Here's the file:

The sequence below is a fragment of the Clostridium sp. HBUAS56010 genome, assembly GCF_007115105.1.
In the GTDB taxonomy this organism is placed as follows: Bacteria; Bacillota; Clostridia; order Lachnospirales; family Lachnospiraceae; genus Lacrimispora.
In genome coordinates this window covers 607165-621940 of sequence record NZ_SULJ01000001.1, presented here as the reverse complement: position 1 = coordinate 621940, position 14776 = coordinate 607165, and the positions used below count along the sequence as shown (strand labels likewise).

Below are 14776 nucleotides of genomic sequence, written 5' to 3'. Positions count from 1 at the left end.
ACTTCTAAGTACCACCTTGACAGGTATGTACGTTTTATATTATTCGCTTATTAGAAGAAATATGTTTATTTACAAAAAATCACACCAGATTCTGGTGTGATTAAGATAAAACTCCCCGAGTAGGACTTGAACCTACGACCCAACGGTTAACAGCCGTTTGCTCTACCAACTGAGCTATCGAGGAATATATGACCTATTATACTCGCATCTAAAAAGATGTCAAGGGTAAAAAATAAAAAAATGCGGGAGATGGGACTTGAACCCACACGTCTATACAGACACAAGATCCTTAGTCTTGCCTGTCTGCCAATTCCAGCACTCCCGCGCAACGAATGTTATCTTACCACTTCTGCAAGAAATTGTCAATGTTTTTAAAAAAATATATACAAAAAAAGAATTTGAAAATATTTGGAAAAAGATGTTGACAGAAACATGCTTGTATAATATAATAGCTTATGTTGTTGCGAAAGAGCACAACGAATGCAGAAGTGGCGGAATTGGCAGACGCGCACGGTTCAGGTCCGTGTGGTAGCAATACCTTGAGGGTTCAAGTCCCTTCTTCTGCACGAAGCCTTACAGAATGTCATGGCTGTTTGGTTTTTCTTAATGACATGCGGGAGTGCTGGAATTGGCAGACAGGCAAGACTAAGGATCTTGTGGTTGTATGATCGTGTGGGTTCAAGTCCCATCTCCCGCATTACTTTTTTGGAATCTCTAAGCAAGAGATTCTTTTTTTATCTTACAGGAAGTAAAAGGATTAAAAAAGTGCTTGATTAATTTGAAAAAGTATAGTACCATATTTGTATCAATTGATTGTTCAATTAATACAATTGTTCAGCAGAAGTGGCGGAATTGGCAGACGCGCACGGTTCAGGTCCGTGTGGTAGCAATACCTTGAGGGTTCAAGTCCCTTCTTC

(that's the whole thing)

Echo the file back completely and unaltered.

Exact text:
The sequence below is a fragment of the Clostridium sp. HBUAS56010 genome, assembly GCF_007115105.1.
In the GTDB taxonomy this organism is placed as follows: Bacteria; Bacillota; Clostridia; order Lachnospirales; family Lachnospiraceae; genus Lacrimispora.
In genome coordinates this window covers 607165-621940 of sequence record NZ_SULJ01000001.1, presented here as the reverse complement: position 1 = coordinate 621940, position 14776 = coordinate 607165, and the positions used below count along the sequence as shown (strand labels likewise).

Below are 14776 nucleotides of genomic sequence, written 5' to 3'. Positions count from 1 at the left end.
ACTTCTAAGTACCACCTTGACAGGTATGTACGTTTTATATTATTCGCTTATTAGAAGAAATATGTTTATTTACAAAAAATCACACCAGATTCTGGTGTGATTAAGATAAAACTCCCCGAGTAGGACTTGAACCTACGACCCAACGGTTAACAGCCGTTTGCTCTACCAACTGAGCTATCGAGGAATATATGACCTATTATACTCGCATCTAAAAAGATGTCAAGGGTAAAAAATAAAAAAATGCGGGAGATGGGACTTGAACCCACACGTCTATACAGACACAAGATCCTTAGTCTTGCCTGTCTGCCAATTCCAGCACTCCCGCGCAACGAATGTTATCTTACCACTTCTGCAAGAAATTGTCAATGTTTTTAAAAAAATATATACAAAAAAAGAATTTGAAAATATTTGGAAAAAGATGTTGACAGAAACATGCTTGTATAATATAATAGCTTATGTTGTTGCGAAAGAGCACAACGAATGCAGAAGTGGCGGAATTGGCAGACGCGCACGGTTCAGGTCCGTGTGGTAGCAATACCTTGAGGGTTCAAGTCCCTTCTTCTGCACGAAGCCTTACAGAATGTCATGGCTGTTTGGTTTTTCTTAATGACATGCGGGAGTGCTGGAATTGGCAGACAGGCAAGACTAAGGATCTTGTGGTTGTATGATCGTGTGGGTTCAAGTCCCATCTCCCGCATTACTTTTTTGGAATCTCTAAGCAAGAGATTCTTTTTTTATCTTACAGGAAGTAAAAGGATTAAAAAAGTGCTTGATTAATTTGAAAAAGTATAGTACCATATTTGTATCAATTGATTGTTCAATTAATACAATTGTTCAGCAGAAGTGGCGGAATTGGCAGACGCGCACGGTTCAGGTCCGTGTGGTAGCAATACCTTGAGGGTTCAAGTCCCTTCTTC